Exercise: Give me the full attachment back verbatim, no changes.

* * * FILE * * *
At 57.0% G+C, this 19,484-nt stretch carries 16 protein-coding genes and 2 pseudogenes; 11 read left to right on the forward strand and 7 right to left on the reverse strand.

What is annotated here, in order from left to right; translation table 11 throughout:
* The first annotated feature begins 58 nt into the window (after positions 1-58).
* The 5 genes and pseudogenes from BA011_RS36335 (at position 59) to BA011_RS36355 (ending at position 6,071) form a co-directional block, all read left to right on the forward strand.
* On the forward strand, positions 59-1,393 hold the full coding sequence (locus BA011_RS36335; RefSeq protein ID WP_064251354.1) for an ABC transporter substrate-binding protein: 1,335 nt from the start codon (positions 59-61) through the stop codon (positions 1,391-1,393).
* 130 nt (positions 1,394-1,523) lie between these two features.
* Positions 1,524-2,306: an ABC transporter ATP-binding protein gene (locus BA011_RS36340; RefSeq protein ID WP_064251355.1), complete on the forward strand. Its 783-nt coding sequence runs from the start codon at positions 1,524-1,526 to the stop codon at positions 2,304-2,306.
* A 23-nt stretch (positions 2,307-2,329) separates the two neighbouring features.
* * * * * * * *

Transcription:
At 57.0% G+C, this 19,484-nt stretch carries 16 protein-coding genes and 2 pseudogenes; 11 read left to right on the forward strand and 7 right to left on the reverse strand.

What is annotated here, in order from left to right; translation table 11 throughout:
* The first annotated feature begins 58 nt into the window (after positions 1-58).
* The 5 genes and pseudogenes from BA011_RS36335 (at position 59) to BA011_RS36355 (ending at position 6,071) form a co-directional block, all read left to right on the forward strand.
* On the forward strand, positions 59-1,393 hold the full coding sequence (locus BA011_RS36335; RefSeq protein ID WP_064251354.1) for an ABC transporter substrate-binding protein: 1,335 nt from the start codon (positions 59-61) through the stop codon (positions 1,391-1,393).
* 130 nt (positions 1,394-1,523) lie between these two features.
* Positions 1,524-2,306: an ABC transporter ATP-binding protein gene (locus BA011_RS36340; RefSeq protein ID WP_064251355.1), complete on the forward strand. Its 783-nt coding sequence runs from the start codon at positions 1,524-1,526 to the stop codon at positions 2,304-2,306.
* A 23-nt stretch (positions 2,307-2,329) separates the two neighbouring features.